Bilde av Malaysisk kvinne på jobb

Norway's statement Malaysia TPR

Trade Policy Reviews (TPRs) are an exercise, mandated in the WTO agreements, in which members' trade and related policies are examined and evaluated at regular intervals. The 7th TPR of Malaysia took place on 14 and 16 February 2018. The review was based on a report by the WTO secretariat, and a report by Malaysia.

 Statement delivered on 14 February 2018 by Ambassador Harald Neple, Norway’s Permanent Representative to the WTO and EFTA:

Thank you Chair.

Let me start by saying that Norway is pleased to note that Malaysia's economy is showing such impressive economic growth. We commend the Government for its continued commitment to encourage trade and foreign investments, and encourage you to continue these efforts. They are definitively important for your objective to become a high-income nation by 2020.

Norway values Malaysia's contributions to the work of the WTO. We note with appreciation point 4.9 in the government’s report that states that Malaysia is committed to promoting a transparent and liberal trade and investment environment, especially within the rules-based multilateral trading system of the WTO.

Let me now touch upon our bilateral trade with some comments that in fact reinforce the description of the positive developments in the Malaysian economy. Trade between Norway and Malaysia has over the past ten years shown a strong increase, but there is much potential for further growth in our mutual trade. Norway's import from Malaysia amounted to US$427 million in 2017, an increase of US$160 million compared to 2014. We also are seeing a growing trend in exports from Norway to Malaysia, even though these are fluctuating a bit more due to the nature of the exports, with initial numbers showing a value of US$277 million for 2017.

More significantly, a number of large-scale Norwegian investments have taken place in Malaysia and this trend is continuing. New companies, within both established and new sectors, keep looking towards investing in Malaysia. This is a clear indication of the growing attractiveness of the Malaysian market and a testament to the Government's policies to encourage FDI inflows. Norway recognizes measures taken to streamline the regulatory framework and the removal or reduction of equity and other restrictions on foreign investment.

In this connection, we would like to thank the Malaysian delegation for the answers to our written questions. We hope that the positive indication that your government, and I quote, “is committed to take continuous balanced measures in reducing restrictions and facilitating foreign participations in order to continue attracting high quality FDIs in fisheries, energy, telecommunications, finance and transport sectors” does mean constant review and openness to change in these important sectors.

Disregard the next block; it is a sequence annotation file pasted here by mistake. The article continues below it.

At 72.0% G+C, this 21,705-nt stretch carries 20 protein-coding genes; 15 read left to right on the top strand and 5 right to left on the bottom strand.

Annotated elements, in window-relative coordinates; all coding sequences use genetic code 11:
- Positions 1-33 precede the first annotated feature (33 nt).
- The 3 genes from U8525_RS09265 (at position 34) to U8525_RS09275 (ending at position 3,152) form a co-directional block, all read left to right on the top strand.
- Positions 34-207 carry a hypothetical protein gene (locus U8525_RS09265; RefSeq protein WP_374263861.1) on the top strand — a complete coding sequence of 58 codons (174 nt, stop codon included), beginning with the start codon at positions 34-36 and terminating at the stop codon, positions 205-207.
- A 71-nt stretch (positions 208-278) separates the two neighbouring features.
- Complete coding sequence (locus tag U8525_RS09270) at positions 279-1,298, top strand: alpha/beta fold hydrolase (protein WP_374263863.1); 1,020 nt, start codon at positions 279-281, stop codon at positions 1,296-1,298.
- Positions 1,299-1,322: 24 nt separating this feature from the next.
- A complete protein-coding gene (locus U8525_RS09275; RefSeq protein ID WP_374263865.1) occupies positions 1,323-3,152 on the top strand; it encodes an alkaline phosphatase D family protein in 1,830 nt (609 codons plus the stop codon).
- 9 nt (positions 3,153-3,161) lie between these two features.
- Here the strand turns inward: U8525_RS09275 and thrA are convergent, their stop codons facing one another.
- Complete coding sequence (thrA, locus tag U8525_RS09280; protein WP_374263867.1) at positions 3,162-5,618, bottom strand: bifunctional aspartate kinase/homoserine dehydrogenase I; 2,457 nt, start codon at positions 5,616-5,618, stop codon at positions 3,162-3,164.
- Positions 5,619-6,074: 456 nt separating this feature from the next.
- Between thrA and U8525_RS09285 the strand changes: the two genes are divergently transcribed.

We look forward to contributing towards finalizing the negotiations on a Free Trade Agreement between Malaysia and the EFTA States. The trade patterns between Malaysia and Norway are complementary, and a trade deal would be useful to both countries as there is a great potential for increased trade if the parties manage to conclude such an agreement.

Now, moving to on to a couple of issues that we have been especially focused on for the past months here at the WTO:

Let me start with e-commerce. The expansion of the digital economy offers new opportunities for the promotion of inclusive economic growth. Norway hopes other WTO members will follow Malaysia’s example, with reference to point 6.5 in the government report, and describe e-commerce and the digital economy in some detail in their national reports. We commend Malaysia for the development of a national e-commerce strategic roadmap, and would really like to hear Malaysia expand on how you would like to see the discussions on e-commerce evolve in the WTO. 

We will continue to have intensive negotiations regarding fisheries subsidies in the next few months. We note information in the report on subsidies, both subsidized loans through the Agrobank to modernize fleet etc. as well as other direct support. We applaud that fuel subsidies generally and also for fisheries have decreased. We also note that even though the Malaysian Government has the possibility to provide incentives to fishers’ associations to assist their members in acquiring deep-sea vessels, they do not yet do so. Given the emphasis the Government seems to have on sustainability and management of fishing capacity, we presume that the increase predicted in marine catch to 1.76 million tonnes by 2020 is based on sustainability assessments. We urge Malaysia to be very careful so as not to make incentives that lead to overfishing.

This said, The Secretariat report describes among other things your fisheries management as such, with regulations, licensing of all fishing boats and surveillance of all activities, and your National Plan of Action for the Management of Fishing Capacity 2015-2020 as well as the National Plan of Action on illegal, unreported and unregulated (IUU) fishing. These descriptions are very useful background for the negotiations, being an example of how one developing country works in this area, and could usefully be expanded on in meetings in connection to the negotiations.



For more information, see the dedicated page for the TPR of Malaysia on  WTO’s website: